My 1999 Pontiac Sunfire 2.2L OHV is having a hard time starting. Please see the description of the symptoms and what I already tried. I am looking for 2 or 3 more things to try before I give in and go to a professional.

These are the symptoms:

  • For about two weeks, the car has become progressively harder and harder to start. Now, it won't start by itself.
  • The weather has become progressively colder each day as the car has become harder to start. I don't know if this is related.
  • The first few times that the car wouldn't start by itself, a jump start worked.
  • After each jump start, it becomes progressively harder and harder to jump start. I fully recharge the battery between each jump start attempt.
  • The battery takes a charge and it gets the engine spinning quickly, but there is no "cha-cha-cha-cha" sound. Only a spinning engine.
  • When the engine is started, it runs beautifully. There are no check engine or check battery lights lit up on the dashboard
  • The positive battery terminal bolt was missing nearly all its threads, and it was loose.

This is what I already tried. None of these procedures fixed anything, but they also didn't make the symptoms worse. I have been able to start the car, with difficulty, and drive it after each of these procedures.

  • I replaced the battery terminal bolts.
  • I cleaned and sanded all connections to the battery.
  • I disconnected, cleaned, and sanded all connectors from the battery to the grounding screw on the engine block. I similarly cleaned all connectors from battery to the solenoid and from the solenoid to the starter.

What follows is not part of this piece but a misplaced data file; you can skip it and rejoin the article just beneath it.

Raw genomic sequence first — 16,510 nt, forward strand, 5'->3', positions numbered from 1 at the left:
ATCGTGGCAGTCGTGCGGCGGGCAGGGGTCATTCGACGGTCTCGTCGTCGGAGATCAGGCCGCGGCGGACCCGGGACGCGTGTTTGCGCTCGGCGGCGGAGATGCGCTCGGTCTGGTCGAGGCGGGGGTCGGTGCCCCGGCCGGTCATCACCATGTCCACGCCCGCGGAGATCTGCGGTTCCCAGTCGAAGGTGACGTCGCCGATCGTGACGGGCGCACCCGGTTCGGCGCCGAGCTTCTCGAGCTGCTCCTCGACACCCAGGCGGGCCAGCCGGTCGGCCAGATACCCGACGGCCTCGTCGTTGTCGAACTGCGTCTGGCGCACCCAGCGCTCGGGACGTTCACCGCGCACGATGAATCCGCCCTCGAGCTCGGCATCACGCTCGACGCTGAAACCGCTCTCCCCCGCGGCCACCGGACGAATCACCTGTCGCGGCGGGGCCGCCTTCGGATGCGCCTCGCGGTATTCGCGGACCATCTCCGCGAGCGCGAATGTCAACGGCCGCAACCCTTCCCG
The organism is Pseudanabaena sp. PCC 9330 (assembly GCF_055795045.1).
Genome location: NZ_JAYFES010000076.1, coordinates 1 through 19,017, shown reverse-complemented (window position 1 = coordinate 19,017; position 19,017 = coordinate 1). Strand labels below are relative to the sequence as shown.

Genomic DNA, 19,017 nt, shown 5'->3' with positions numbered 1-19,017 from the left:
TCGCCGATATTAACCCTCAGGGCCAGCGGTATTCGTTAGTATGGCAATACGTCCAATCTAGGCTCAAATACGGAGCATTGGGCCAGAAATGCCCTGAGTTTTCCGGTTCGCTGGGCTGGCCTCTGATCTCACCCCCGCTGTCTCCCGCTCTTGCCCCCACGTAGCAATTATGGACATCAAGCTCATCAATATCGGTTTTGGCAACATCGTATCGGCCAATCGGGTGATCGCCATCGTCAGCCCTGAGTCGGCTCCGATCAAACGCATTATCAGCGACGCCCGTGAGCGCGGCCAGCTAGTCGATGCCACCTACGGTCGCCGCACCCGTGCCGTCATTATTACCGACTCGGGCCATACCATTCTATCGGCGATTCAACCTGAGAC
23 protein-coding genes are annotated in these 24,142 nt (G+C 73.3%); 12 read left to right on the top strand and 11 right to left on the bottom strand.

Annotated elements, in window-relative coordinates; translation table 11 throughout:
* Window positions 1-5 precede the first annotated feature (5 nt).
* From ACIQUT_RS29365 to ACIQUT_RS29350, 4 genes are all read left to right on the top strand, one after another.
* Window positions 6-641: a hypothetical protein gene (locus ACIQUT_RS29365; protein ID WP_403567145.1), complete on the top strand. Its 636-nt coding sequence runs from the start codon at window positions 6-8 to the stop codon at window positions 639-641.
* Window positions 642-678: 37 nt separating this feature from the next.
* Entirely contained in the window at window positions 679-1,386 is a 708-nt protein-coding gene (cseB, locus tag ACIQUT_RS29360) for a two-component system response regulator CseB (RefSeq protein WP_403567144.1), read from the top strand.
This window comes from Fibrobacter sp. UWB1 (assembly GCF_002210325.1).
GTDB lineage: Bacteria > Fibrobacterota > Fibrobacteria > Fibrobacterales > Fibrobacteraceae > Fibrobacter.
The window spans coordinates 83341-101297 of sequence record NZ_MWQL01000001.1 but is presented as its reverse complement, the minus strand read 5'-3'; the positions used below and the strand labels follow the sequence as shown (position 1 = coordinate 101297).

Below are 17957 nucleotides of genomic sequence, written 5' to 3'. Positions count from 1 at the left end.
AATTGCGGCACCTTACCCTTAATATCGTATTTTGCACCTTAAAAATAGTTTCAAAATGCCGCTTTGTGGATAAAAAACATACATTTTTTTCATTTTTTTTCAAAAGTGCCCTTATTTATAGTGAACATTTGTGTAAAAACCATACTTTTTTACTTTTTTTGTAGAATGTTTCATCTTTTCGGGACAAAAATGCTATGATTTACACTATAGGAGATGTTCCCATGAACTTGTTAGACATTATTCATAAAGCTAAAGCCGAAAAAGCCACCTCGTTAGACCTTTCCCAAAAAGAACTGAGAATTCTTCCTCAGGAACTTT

• The autoparts store load tested the battery and said it is fine.
  • The autoparts store told me it was likely a bad alternator. So I replaced it. When the car is running, the new alternator keeps the system at 14.2 volts, so it is good.
  • When I installed the new alternator, I thoroughly cleaned the mounting surfaces so the alternator would be properly grounded.
  • I jump started the car by hooking the negative jumper cable directly to dead car's engine block and the positive cable directly to the starter. This jump start procedure bypasses the battery wires. I was able to start it this way, but it was just as difficult as when I was starting it with the normal jump start procedures.
  • While an assistant turned the ignition key, I did the following voltage drop tests: The voltage drop from the negative battery terminal to the starter's grounded chassis was 0.10 volts. The voltage drop from the positive battery terminal to the starter's positive terminal was 0.10 volts. The voltage drop from the starter's positive terminal to the starter's grounded chassis was between 11 and 12 volts. These voltage drops all look good.
  • I replaced the spark plugs and wires. I gapped the spark plugs to 0.05.
  • I removed the starter and the autoparts store tested it. They said it is good.
  • When I reinstalled the old starter, I thoroughly cleaned the mounting surfaces so the starter would be properly grounded.
  • I installed a new battery and it doesn't fix anything.

Many thanks, RJH.

  • Welcome to Motor Vehicle Maintenance & Repair! Have you cleaned all connections to the main wires, both positive and negative (IE: opposite end from the battery terminals)? While it may be correct, the gap you used for the plugs looks a little broad. IIRC, most should be in the .045" range. Even the HEI which used to be gapped at .060", it's now recommended to gap them to .045" (IIRC). GM showed where it was causing more issues having them gapped wide as compared to a more "normal" gap. Nov 13, 2018 at 19:08